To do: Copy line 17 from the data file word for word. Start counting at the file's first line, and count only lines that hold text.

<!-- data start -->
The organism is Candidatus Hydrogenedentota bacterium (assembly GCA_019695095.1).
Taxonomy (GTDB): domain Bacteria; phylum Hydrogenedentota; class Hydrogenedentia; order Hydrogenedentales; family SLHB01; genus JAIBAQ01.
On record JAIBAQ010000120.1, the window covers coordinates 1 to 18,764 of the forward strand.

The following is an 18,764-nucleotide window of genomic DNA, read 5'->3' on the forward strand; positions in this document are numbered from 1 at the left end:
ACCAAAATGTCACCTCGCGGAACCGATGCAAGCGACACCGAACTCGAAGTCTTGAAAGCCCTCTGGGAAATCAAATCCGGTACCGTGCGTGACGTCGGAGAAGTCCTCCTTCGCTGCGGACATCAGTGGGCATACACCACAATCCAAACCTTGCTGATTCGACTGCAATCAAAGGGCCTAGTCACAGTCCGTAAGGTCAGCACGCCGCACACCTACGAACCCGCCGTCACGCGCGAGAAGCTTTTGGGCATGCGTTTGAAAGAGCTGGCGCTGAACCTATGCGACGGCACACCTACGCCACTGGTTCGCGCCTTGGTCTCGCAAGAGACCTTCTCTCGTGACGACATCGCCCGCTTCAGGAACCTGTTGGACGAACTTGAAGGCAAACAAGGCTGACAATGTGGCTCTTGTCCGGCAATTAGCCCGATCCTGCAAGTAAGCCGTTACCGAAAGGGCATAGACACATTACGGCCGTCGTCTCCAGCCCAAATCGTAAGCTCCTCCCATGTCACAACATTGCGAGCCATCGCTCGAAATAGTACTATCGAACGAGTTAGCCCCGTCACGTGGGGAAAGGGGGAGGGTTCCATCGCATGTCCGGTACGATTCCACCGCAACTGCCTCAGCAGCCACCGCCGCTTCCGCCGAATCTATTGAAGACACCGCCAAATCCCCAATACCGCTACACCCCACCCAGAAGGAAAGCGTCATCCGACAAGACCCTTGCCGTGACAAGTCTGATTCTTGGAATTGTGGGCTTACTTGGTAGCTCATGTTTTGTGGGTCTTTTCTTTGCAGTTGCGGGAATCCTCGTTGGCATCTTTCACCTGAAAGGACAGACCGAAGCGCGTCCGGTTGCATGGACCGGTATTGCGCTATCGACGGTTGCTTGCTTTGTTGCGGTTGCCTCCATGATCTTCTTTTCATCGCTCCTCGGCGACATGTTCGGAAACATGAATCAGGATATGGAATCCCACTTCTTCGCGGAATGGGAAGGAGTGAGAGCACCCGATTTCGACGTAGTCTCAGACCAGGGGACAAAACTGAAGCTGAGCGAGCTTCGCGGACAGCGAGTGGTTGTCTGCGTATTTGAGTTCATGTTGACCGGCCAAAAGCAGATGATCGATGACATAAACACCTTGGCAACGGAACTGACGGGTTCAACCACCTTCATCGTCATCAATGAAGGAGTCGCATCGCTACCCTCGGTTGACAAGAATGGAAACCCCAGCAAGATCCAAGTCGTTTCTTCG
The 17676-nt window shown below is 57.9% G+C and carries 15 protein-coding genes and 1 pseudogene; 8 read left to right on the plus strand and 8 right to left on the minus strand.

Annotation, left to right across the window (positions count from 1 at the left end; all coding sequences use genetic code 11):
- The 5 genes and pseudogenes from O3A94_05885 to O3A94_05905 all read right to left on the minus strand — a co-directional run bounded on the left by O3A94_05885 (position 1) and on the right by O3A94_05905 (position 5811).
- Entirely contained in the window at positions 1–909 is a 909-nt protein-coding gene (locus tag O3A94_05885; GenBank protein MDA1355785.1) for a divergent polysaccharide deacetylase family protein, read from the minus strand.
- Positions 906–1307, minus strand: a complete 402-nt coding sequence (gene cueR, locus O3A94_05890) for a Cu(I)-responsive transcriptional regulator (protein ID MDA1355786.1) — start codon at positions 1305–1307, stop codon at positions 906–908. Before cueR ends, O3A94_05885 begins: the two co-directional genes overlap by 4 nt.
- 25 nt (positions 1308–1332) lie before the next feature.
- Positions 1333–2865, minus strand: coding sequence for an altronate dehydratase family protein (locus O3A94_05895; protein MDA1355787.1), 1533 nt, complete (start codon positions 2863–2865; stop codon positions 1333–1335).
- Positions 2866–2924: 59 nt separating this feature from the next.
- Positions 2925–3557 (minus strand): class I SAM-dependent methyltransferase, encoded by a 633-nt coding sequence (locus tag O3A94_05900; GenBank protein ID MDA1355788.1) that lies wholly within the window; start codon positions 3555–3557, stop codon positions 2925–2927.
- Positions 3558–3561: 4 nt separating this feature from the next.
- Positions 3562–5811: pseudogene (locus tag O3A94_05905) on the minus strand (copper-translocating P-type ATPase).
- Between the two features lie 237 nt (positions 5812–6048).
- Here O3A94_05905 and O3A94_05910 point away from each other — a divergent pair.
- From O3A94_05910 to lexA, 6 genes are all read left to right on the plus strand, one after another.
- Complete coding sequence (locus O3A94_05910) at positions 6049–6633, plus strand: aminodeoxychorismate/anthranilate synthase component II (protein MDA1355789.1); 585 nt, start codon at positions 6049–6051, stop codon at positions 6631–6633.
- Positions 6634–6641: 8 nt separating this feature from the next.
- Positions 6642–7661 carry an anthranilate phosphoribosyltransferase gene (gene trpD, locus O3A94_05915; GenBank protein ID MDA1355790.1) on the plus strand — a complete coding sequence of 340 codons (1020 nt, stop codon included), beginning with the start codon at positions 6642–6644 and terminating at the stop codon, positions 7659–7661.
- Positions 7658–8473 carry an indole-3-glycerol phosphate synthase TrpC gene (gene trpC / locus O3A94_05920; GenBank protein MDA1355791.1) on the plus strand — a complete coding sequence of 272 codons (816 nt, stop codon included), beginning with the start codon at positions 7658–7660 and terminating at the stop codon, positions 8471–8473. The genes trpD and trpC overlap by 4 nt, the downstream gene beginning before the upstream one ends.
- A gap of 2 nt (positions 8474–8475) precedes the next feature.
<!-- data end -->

- Between the two features lie 237 nt (positions 5812–6048).